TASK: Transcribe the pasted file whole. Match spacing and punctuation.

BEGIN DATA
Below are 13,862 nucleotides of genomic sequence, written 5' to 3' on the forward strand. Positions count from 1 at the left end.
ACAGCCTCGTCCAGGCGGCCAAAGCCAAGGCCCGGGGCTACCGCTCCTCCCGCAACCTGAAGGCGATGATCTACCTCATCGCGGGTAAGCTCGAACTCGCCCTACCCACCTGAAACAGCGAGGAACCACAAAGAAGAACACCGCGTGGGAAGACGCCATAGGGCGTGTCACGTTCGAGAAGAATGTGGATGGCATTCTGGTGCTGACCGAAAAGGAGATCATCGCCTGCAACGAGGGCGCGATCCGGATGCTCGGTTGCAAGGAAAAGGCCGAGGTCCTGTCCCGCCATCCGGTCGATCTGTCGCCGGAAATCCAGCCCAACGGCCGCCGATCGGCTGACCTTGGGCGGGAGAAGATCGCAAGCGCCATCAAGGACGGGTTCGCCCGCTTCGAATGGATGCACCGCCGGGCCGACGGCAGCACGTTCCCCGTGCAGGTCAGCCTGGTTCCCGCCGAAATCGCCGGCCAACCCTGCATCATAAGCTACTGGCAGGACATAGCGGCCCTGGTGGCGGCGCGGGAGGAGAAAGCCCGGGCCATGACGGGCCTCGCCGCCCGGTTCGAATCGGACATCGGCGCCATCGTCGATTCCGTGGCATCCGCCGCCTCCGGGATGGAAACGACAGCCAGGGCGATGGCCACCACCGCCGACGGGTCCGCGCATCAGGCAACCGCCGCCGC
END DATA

Below are 13,862 nucleotides of genomic sequence, written 5' to 3' on the forward strand. Positions count from 1 at the left end.
ACAGCCTCGTCCAGGCGGCCAAAGCCAAGGCCCGGGGCTACCGCTCCTCCCGCAACCTGAAGGCGATGATCTACCTCATCGCGGGTAAGCTCGAACTCGCCCTACCCACCTGAAACAGCGAGGAACCACAAAGAAGAACACCGCGTGGGAAGACGCCATAGGGCGTGTCACGTTCGAGAAGAATGTGGATGGCATTCTGGTGCTGACCGAAAAGGAGATCATCGCCTGCAACGAGGGCGCGATCCGGATGCTCGGTTGCAAGGAAAAGGCCGAGGTCCTGTCCCGCCATCCGGTCGATCTGTCGCCGGAAATCCAGCCCAACGGCCGCCGATCGGCTGACCTTGGGCGGGAGAAGATCGCAAGCGCCATCAAGGACGGGTTCGCCCGCTTCGAATGGATGCACCGCCGGGCCGACGGCAGCACGTTCCCCGTGCAGGTCAGCCTGGTTCCCGCCGAAATCGCCGGCCAACCCTGCATCATAAGCTACTGGCAGGACATAGCGGCCCTGGTGGCGGCGCGGGAGGAGAAAGCCCGGGCCATGACGGGCCTCGCCGCCCGGTTCGAATCGGACATCGGCGCCATCGTCGATTCCGTGGCATCCGCCGCCTCCGGGATGGAAACGACAGCCAGGGCGATGGCCACCACCGCCGACGGGTCCGCGCATCAGGCAACCGCCGCCGC